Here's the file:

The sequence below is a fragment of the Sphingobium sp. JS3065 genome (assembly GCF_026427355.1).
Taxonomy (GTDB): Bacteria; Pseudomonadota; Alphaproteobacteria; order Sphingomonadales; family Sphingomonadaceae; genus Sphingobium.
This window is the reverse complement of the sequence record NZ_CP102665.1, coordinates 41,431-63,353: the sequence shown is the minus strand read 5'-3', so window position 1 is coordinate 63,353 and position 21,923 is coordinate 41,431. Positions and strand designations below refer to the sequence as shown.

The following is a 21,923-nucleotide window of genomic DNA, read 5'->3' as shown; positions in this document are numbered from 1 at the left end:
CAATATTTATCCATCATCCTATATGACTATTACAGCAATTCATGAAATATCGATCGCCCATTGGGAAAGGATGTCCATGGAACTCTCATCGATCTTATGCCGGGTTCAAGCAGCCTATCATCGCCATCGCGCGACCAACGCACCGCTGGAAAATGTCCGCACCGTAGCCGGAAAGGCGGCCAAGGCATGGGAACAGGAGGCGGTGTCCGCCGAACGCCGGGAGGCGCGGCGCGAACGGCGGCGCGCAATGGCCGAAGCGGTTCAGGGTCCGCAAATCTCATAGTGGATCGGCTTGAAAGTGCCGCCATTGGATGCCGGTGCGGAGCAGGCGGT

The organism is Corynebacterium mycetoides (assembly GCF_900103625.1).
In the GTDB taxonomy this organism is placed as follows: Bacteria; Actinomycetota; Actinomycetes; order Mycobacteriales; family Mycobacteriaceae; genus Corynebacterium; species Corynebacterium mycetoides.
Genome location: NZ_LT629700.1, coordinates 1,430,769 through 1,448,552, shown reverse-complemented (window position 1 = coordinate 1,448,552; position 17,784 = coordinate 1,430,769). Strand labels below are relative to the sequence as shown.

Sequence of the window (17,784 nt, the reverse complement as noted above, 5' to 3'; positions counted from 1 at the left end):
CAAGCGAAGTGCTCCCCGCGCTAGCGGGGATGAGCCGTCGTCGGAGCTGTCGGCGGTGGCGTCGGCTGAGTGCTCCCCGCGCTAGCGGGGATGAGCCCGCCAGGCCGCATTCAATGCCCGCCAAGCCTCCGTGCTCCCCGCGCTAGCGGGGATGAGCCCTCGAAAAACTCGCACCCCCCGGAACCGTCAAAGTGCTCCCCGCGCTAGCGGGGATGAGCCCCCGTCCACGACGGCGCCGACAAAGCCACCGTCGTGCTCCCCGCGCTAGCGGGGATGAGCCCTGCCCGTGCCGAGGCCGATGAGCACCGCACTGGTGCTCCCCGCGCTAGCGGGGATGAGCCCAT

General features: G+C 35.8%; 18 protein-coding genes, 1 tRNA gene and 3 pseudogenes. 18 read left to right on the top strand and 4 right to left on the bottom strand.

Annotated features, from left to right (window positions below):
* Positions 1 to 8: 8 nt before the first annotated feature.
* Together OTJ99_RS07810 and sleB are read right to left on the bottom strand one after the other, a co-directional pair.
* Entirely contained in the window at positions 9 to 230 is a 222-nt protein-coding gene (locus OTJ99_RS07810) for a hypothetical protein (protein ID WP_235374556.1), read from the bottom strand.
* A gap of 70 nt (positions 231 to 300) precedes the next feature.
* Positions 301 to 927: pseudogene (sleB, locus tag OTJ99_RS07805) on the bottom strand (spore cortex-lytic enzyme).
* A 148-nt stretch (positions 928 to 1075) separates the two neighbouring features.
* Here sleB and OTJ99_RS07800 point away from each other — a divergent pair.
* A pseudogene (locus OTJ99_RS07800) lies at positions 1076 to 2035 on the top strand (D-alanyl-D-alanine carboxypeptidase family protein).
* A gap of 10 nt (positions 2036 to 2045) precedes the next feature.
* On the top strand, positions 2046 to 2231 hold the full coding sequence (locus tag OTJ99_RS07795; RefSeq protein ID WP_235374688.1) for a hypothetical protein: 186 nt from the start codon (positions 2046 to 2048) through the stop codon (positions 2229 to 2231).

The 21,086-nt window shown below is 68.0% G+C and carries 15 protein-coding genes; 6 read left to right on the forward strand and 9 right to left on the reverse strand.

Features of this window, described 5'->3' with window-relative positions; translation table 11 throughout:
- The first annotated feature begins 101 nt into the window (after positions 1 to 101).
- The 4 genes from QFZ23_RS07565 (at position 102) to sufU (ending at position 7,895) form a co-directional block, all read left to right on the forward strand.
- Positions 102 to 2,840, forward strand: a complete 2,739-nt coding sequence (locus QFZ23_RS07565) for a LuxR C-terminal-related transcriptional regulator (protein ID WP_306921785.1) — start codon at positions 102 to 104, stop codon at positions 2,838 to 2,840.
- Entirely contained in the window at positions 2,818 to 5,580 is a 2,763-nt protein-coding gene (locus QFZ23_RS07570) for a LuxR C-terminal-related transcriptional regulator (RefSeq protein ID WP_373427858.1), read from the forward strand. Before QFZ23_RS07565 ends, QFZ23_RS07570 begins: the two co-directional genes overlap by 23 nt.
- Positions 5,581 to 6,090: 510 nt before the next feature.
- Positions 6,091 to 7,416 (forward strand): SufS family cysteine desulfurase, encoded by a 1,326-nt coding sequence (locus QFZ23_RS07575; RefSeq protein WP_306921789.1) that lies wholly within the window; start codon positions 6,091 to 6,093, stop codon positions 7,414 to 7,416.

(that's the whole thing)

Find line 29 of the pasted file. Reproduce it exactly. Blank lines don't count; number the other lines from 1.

- Positions 5,581 to 6,090: 510 nt before the next feature.